I didn’t know what to do with the knowledge that grandpa had hurt mom, deeply, but she still loved him. When he was alive there was nothing to indicate that he’d ever hurt her in any way.
I was left with this nagging feeling that it was normal, even easy, to hold extremely conflicting feelings about one person or event.
Mom went through a period of extreme unpredictability and barely controlled anger that was likely part of processing her abuse, but I didn’t connect that at the time. I just was frightened by her unpredictability.
Through therapy, I got help with my relationships with my peers, and advice on how to process and manage my emotions, but never a conversation about my mother’s experiences or the emotional conflict that was lit in me.
I didn’t even mention my conversations with my mom to a therapist until some time after my father died.
Looking back, the relationship that triggered my Functional Neurological Disorder(FND) symptoms was with a man who I thought was like my father(a calm computer geek who could emotionally support me) but became unpredictable, demanding, and manipulative.
While it was the stress caused by his behaviors and our relationship that brought out my FND symptoms(FND is trauma and stress-responsive, but is a neurological condition, not psychological), I suspect the seeds were planted when mom unintentionally overshared about her own experiences.
Boosting the signal with new trauma
Over the years, that interdependence that mom and I developed when I was young faded a bit, and we mostly had healthier patterns.
Dad had always been my stable point of reference – always calm and collected, able to handle any situation with equanimity, and very willing to just listen when I had something to say.
Mom’s personality, more similar to mine, would insist on investigating, digging, asking why, and pushing for answers – sometimes when there were none to give, or when I wasn’t able to analyze or verbalize what was happening to me.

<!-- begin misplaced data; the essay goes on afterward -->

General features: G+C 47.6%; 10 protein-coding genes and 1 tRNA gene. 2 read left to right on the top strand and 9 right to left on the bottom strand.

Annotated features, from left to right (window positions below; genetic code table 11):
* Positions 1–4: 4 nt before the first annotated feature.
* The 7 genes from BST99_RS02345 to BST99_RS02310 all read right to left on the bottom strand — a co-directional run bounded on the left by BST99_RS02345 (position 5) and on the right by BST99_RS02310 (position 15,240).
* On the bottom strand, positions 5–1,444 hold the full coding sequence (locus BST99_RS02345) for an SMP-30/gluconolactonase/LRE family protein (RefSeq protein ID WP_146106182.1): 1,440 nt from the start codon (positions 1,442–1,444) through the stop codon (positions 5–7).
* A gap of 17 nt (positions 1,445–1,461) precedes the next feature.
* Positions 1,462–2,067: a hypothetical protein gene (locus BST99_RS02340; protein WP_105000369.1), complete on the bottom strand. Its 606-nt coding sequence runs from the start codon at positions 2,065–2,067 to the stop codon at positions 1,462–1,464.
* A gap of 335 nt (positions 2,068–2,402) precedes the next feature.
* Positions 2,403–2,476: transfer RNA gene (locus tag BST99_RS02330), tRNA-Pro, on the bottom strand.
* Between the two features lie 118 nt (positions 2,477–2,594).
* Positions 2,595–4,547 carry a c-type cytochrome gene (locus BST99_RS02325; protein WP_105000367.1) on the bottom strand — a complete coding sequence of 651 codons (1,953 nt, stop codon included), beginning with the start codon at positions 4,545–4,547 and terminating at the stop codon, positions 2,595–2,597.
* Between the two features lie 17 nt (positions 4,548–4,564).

In about 12 hours, I went from having the secure knowledge that my calm, self-contained supportive father was there to help me through my struggles, to the shocking realization that I would never have his support again.
I shouldered the emotional burden of not only needing to manage my feelings over losing him, but that mom was depending on me, too, to once more listen to her, empathize with her, and support her through her loss.
Once more, I wasn’t just her daughter to protect and love, but also her confidant. She and I called our extended family to inform them of my father’s death.
I was responsible for giving her comfort when she needed it.
While my sisters were also there, also supportive, I felt like mom’s expectations for me were different, more intense, and more intimate.
I don’t know how much of this pressure came from my own thoughts and expectations, and how much from hers, but I do know that I felt very responsible for my mother’s needs and expectations and that I had an extremely difficult time fully processing my father’s death.
I suspect this is another part of why the following years were so stressful and another part of why I have no expectation of ever completely recovering from my FND.
Reviving old emotions and memories
So why am I writing about all this now? The most recent event mentioned here was 16 years ago.
The reason is simple: my mother is reliving dad’s death now.
At the end of March, a long-time family friend passed away suddenly. He and his wife had been the first people to arrive in the hospital after dad’s accident other than myself and my boyfriend at the time. His wife is my mother’s best friend, and they were incredibly supportive and helpful after dad died.
There are definitely parallels between his death and my father’s.